Mysterium is the eighth album from Nashville’s ambient guitar duo, Hammock. While each of the group’s albums has been defined by a specific sound—minimal and uncluttered on Maybe They Will Sing for Us Tomorrow, and nearly approaching conventional dreampop on Chasing After Shadows…Living with the Ghosts—on Mysterium, the band’s members Marc Byrd and Andrew Thompson are just as focused on thematic unity in their lyrics. Grief and tension abound on Mysterium and, unlike the band’s previous offering, Everything and Nothing, the song structures and arrangements feel a little less straightforward. Instead, the new record plays like a requiem in both its tone and its sweeping scope.
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That change is intentional. The album is dedicated to Marc Byrd’s sister, whose son died in 2016 from NF2, an aggressive tumor. Because facing tremendous loss can evoke silence, the album’s title, Mysterium, indicates the lack of resolution—a mystery. The album was created both in the midst of, and as a response to, Byrd’s grief; it’s in no hurry to arrive at any kind of well-meaning platitudes. “Silence is reverence, and space is reverence,” Byrd says. “And if there’s nothing else, there’s a sense of reverence in this record for life and death. The thing that captures that reverence is the moments between the notes.”
That’s not necessarily what the band envisioned when they started recording. Initially, they intended to make an electronic album that Byrd describes as “more in the vein of [debut album] Kenotic.” With the assistance of Matt Kidd (whose own project, Slow Meadow, records for Hammock Music), ambient electronic sounds open “Things of Beauty Burn,” the first song Byrd and Thompson recorded for Mysterium. But after the passing of Byrd’s nephew, the band felt it was inappropriate to continue in the same direction. As Andrew Thompson puts it, “There’s a lot more space, there’s more silence. And I think that’s also because of the subject matter and where we were going. We were intentionally always going back to, ‘Leave that, don’t fill it, leave it.’ Because that’s what grief is like.”
Byrd adds, “The loss of my nephew is profound. When something like that happens, sometimes silence is the best answer, because you don’t know what to say when someone is experiencing that much grief. There’s time when you can play in the darkness and you can glorify and romance it, and then there’s time when it’s present and it’s real. That’s humbling. That’s when you realize that to play around in it is no joke.”
Since they started recording albums in Thompson’s basement 14 years ago, Hammock have always paired their music with artwork that visually represents the unique sound of each release. For Mysterium, the band uses Pete Schulte’s pencil drawing, “Flame,” to illustrate the idea of intentionally leaving space for grief and tension. The piece recalls the iconic covers for many of the ECM label’s jazz and modern classical albums. “I told our manager that since we were leaning in more of a choral direction and since we’re getting older, we just really would like to have more of a timeless aesthetic for this record,” Byrd says. “I specifically brought up ECM. We feel like it actually captures the essence of the record.”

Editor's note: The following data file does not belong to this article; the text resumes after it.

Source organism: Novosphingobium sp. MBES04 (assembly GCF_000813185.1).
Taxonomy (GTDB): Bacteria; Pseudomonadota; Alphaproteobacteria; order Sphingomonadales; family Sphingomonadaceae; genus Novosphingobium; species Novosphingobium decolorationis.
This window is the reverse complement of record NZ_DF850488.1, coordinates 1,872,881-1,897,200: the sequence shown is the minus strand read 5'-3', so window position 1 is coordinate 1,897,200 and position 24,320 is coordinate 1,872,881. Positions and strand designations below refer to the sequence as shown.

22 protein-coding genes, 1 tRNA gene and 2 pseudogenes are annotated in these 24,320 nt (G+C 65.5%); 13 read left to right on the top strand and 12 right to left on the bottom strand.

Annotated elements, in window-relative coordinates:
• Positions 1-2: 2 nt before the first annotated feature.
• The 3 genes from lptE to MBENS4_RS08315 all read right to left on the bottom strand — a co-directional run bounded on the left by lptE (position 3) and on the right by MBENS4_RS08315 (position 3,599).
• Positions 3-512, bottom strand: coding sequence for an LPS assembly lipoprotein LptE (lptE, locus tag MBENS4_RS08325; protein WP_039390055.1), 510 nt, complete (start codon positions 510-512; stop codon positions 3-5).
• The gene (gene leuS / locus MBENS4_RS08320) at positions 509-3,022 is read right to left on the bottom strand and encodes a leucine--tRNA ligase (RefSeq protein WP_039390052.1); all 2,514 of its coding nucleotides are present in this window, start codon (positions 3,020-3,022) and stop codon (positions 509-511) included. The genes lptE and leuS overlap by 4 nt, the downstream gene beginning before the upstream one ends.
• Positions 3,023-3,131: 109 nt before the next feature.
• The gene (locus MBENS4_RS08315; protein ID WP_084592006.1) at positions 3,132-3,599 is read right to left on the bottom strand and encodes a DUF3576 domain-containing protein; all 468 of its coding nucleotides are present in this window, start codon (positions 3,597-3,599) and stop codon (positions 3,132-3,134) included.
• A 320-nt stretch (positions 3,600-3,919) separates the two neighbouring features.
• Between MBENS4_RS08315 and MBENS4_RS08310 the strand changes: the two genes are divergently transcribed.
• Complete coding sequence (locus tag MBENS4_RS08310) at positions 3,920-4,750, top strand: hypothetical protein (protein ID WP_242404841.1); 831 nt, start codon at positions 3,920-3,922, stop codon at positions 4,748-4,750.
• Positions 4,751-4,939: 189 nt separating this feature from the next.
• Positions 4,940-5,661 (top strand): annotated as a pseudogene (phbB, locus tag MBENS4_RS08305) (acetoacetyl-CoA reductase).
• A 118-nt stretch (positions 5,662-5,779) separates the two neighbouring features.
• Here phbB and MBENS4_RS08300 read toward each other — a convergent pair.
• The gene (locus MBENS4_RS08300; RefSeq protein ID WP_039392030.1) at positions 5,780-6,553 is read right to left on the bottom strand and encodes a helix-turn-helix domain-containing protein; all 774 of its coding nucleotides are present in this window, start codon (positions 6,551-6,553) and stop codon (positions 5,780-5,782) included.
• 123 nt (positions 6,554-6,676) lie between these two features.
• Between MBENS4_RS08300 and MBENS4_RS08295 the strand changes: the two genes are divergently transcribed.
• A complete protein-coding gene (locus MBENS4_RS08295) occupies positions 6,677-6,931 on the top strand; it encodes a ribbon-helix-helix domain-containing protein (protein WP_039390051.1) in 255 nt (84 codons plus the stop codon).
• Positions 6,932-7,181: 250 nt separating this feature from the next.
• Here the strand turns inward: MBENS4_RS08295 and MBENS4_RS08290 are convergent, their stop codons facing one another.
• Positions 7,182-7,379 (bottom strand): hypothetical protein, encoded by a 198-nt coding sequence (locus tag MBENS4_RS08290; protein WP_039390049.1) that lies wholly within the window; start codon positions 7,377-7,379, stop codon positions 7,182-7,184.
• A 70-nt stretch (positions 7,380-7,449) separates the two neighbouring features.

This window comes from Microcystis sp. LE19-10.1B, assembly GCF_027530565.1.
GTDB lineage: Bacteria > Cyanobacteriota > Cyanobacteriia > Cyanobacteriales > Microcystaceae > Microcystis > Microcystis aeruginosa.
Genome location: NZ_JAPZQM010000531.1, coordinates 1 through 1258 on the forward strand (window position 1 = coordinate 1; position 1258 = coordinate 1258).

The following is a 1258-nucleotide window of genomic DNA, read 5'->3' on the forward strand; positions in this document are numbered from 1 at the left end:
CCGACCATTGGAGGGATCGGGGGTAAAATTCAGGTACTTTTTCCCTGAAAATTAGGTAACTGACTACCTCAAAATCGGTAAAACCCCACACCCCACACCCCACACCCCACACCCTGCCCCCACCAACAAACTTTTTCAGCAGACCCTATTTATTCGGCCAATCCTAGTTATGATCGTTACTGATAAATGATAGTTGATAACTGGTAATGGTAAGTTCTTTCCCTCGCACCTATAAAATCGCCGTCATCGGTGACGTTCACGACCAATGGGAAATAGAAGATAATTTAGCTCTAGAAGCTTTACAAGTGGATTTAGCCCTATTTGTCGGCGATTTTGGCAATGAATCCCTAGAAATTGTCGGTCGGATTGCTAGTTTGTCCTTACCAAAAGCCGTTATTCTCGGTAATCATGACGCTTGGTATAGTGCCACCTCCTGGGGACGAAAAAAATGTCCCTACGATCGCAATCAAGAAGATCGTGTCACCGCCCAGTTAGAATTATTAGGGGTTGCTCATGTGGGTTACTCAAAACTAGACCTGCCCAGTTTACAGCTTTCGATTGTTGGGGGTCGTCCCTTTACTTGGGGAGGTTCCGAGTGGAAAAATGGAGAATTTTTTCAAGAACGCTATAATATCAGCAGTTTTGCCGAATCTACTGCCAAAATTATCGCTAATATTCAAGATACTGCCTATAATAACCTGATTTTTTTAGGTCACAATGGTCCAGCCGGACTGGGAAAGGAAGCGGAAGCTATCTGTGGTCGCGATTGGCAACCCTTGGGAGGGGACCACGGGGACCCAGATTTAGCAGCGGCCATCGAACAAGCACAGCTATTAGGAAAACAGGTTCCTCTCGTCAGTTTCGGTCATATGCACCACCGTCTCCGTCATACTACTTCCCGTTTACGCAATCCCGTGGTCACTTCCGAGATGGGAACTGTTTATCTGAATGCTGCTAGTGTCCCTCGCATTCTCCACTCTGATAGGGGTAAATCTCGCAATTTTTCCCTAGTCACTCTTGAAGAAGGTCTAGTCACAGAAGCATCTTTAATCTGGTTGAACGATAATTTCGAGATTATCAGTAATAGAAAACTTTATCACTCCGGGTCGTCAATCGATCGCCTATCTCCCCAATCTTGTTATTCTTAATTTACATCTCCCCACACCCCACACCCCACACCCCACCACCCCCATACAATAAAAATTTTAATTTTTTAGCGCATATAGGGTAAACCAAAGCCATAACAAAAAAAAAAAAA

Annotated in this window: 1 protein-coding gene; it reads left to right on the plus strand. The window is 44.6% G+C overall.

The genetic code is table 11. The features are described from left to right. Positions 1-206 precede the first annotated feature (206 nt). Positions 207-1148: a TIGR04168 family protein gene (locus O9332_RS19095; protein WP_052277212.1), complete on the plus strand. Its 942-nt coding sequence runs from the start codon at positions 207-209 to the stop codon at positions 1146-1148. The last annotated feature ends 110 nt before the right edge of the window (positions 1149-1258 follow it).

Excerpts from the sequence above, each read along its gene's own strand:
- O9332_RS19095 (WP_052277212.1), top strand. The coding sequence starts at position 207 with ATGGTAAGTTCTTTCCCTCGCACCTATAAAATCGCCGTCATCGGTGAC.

The comparison is apt. On Mysterium, strings and choir take center stage, as they did on the band’s 2013 album, Oblivion Hymns. On Mysterium, the band collaborated with a team of musicians from all over the world: Hamburg film orchestrator Roman Vinuesa, Berlin mix engineer Francesco Donadello, and Nashville orchestrator Bobby Shin. That teamwork is crucial to the record. The suspended guitars allow the strings to land in the title cut and in “Remember Our Bewildered Son.” The piano gives structure to “When the Body Breaks.” And it feels as if the guitars and strings in “For My Sister” were written entirely around the choral arrangement. More than on any other previous Hammock record, the “non-rock” elements feel like much more than an afterthought.
Most of the lyrics on Mysterium are turned over to the 42-member Budapest Art Choir, adding to its doleful, elegiac sound. Nearly 22 minutes have elapsed before a band member’s voice is finally heard, and Thompson’s singing in “I Would Give My Breath Away” provides a relief to the tension. Similarly, the entrance of Ken Lewis’s drums on the final track, “This Is Not Enough,” lands the album on solid ground, after much of it has felt afloat. Throughout Mysterium, the songs cycle through the opposing poles of tension and release. “All life is, as you get older,” Byrd says, “is holding onto the tension, to live in tension.”
Much like Oblivion Hymns, Mysterium offers ample space to reflect. According to Byrd, Mysterium is “what Oblivion Hymns wanted to be, in a way.” It’s an expression of reverence, and an accomplishment for the band. “This was the first Hammock record where I felt like we were doing exactly what we were supposed to be doing,” Byrd says. “Not to be arrogant, but just as far as the music and the expression. It was exactly what it needed to be.”